Bacteria are the leading cause of the 48 million cases of food poisoning reported each year in the US. Of the many bacteria that cause food poisoning most food poisoning is caused by a handful. (“Foodborne Illness” nlm.nih.gov)
Bacterial Food Poisoning List
The following is a list of bacteria that cause food poisoning from the US Food & Drug Administration.
- Aeromonas hydrophia and other spp.
- Bacillus cereus
- Campylobacter jejuni
- Clostridium botulinum
- Clostridium perfringens
- Escherichia coli-– enterotoxigenic (ETEC)
- Escherichia coli- enteropathogenic (EPEC)
- Escherichia coli- O157:H7 enterohemorrhagic (EHEC)
- Escherichia coli- enteroinvasive (EIEC)
- Listeria monocytogenes
- Plesiomonas shigelloides
- Salmonella spp.
- Shigella spp
- Staphylococcus aureus
- Vibrio cholerae 01
- Vibrios cholera non-01
- Vibrio vulnificus
- Yersinia enerocolitica/pseudoturberculosis
Leading Bacterial Causes of Food Poisoning
Salmonella: Carried in foods of animal origins such as raw meat and unpasteurized milk. Also carried on lizards, reptiles, and turtles. Cooking meat thoroughly, purchasing only dairy products made with pasteurized milk, and washing hands after handling reptiles and raw meat products will kill the bacteria.
Campylobacter : Carried in foods of animal origins such as raw meat and unpasteurized milk as well as contaminated water. Cooking meat thoroughly, purchasing only dairy products made with pasteurized milk, and washing hands prior to food preparation and after handling raw meat products will kill the bacteria.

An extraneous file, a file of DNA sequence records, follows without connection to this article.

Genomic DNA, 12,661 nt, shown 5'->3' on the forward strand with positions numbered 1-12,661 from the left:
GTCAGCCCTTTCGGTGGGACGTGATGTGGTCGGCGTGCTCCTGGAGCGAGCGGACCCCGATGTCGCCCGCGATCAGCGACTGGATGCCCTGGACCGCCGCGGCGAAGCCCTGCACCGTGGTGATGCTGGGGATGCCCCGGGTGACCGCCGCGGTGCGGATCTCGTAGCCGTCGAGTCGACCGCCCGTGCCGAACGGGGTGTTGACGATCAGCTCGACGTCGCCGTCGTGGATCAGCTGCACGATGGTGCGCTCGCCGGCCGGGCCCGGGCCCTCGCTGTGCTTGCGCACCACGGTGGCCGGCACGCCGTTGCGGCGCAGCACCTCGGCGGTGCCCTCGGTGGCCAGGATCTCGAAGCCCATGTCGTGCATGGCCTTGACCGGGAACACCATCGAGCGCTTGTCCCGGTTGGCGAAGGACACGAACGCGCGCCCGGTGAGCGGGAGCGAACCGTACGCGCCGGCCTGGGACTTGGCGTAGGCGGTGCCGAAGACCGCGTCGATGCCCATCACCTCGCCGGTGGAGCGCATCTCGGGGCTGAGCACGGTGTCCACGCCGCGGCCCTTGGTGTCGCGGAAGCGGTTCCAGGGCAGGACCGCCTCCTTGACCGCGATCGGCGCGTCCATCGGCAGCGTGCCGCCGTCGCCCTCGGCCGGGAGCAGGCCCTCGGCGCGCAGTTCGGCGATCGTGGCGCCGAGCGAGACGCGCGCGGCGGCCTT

Listeria: Carried in soil, water, and raw foods. Can survive even after being refrigerated. Washing hands thoroughly prior to food preparation, as well as avoiding raw foods and washing fruits and vegetables helps to lower the risk of infection.
E.coli: Not considered a serious foodborne hazards in countries with good sanitation practices. Dangerous in areas where human sewage can potentially contaminate water sources.
Clostridium perfringens: One of the most common causes of foodborne illness these bacteria are responsible for more than one million reported cases. Proper food handling and keeping foods hot will kill the bacteria.
“Bad Bug Book: Introduction.” U S Food and Drug Administration Home Page. N.p., n.d. Web. 19 Mar. 2012. http://www.fda.gov/Food/FoodSafety/FoodborneIllness/FoodborneIllnessFoodbornePathogensNaturalToxins/BadBugBook/default.htm
“Foodborne Illness: MedlinePlus.” National Library of Medicine – National Institutes of Health. N.p., n.d. Web. 19 Mar. 2012. http://www.nlm.nih.gov/medlineplus/foodborneillness.html
“CDC – Prevention – Salmonella.” Centers for Disease Control and Prevention. N.p., n.d. Web. 19 Mar. 2012. http://www.cdc.gov/salmonella/general/prevention.html
“Listeria Infections: MedlinePlus.” National Library of Medicine – National Institutes of Health. N.p., n.d. Web. 19 Mar. 2012. http://www.nlm.nih.gov/medlineplus/listeriainfections.html
Clostridium perfringens.” Centers for Disease Control and Prevention. N.p., n.d. Web. 19 Mar. 2012. http://www.cdc.gov/foodborneburden/clostridium-perfringens.html .